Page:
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Several Tokyo train lines were momentarily shut down today in honor of Tohoku Earthquake victims

Tokyu Corporation, which runs train lines in the Tokyo Area, announced earlier that at around 2:44 p.m. today all of its trains would stop as part of a training drill to simulate the emergency situation that occurred three years ago today in much of Eastern Japan. It also announced on Twitter that Tokyo’s subway lines run by Toei and Tokyo Metro would stop at this time out of respect for those who suffered during the Great Tohoku Earthquake of 2011.

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Remembering the people of Tohoku three years on

At 2:46 p.m. today, exactly three years will have passed since a Magnitude 9.0 earthquake shook Japan to its very core, moments later sending an enormous tidal wave that claimed tens of thousands of lives in the Tohoku region.

Today is a day to remember the people who are no longer with us, and to think of those whose lives were changed forever–many of whom were displaced from their homes and are still trying to start anew.

But today should also be seen as something of a gift. Those of us who came away from March 11, 2011 unscathed or are fortunate enough never to have known loss like the people of Tohoku are given days like today to pause and take stock of what we have. Whether or not you observe a moment’s silence this afternoon, and wherever you are in the world, try to keep Japan in the back of your mind today, but also try to look a little closer to home. Use today to effect some positive change in the world or in your own life, however small and seemingly insignificant. Donate to a charity you believe in; call your mother; switch off your phone for an hour and look at all of the cool stuff around you; start work on that book that you’ve been crafting in your mind for the past five years; buy some nicotine patches instead of another pack of cigs; book that holiday you’ve been meaning to take; pay for the guy in line behind you in Starbucks; tell your dog that he really is a good boy; make an awesome cake, then sit with a pal and stuff it into your faces while pretending to be dinosaurs.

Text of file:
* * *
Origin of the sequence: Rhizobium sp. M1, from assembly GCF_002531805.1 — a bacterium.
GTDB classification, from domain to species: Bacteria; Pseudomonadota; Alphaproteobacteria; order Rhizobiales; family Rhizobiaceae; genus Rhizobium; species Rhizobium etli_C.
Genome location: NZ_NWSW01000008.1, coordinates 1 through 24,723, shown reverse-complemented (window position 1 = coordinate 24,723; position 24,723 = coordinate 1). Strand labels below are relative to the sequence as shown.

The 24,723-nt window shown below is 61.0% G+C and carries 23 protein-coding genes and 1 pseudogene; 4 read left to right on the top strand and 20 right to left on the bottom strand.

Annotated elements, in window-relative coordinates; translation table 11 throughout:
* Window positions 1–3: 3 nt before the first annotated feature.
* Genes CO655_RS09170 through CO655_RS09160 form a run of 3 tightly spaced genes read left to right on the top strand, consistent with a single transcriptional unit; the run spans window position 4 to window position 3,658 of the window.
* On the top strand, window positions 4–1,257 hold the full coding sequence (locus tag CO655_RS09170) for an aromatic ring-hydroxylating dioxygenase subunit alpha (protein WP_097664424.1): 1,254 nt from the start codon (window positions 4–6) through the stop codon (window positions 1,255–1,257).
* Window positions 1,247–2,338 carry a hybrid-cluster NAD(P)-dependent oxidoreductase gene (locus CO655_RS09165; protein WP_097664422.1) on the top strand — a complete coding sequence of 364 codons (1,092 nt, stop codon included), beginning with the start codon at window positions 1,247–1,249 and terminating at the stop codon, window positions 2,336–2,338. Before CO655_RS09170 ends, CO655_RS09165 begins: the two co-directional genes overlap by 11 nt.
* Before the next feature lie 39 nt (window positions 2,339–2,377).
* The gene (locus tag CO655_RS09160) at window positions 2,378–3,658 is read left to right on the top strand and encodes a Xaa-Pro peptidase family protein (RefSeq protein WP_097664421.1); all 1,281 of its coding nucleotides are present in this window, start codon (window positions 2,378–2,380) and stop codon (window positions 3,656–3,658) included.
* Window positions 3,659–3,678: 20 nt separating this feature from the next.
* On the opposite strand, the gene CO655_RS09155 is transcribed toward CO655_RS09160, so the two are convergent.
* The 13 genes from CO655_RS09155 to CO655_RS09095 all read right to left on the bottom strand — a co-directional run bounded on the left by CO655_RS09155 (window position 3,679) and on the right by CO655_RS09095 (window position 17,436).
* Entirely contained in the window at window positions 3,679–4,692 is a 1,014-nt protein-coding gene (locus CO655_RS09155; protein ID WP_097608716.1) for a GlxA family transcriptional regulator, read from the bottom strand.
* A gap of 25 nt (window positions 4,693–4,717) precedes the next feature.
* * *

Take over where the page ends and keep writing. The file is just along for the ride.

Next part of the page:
As dramatic as it may sound, days like March 11, 2011 are firm reminders that sometimes there isn’t a tomorrow to put things off until, so make the most of today. Ganbare, Tohoku!

Need some inspiration? Maybe one of these groups could use some help:

Japan Red Cross Society / Cancer Research UK / (RED) 
Global Giving / Save the Children / World Vision / WWF

Lycra-clad Super Sentai descend on Taiwan to… pick up trash?!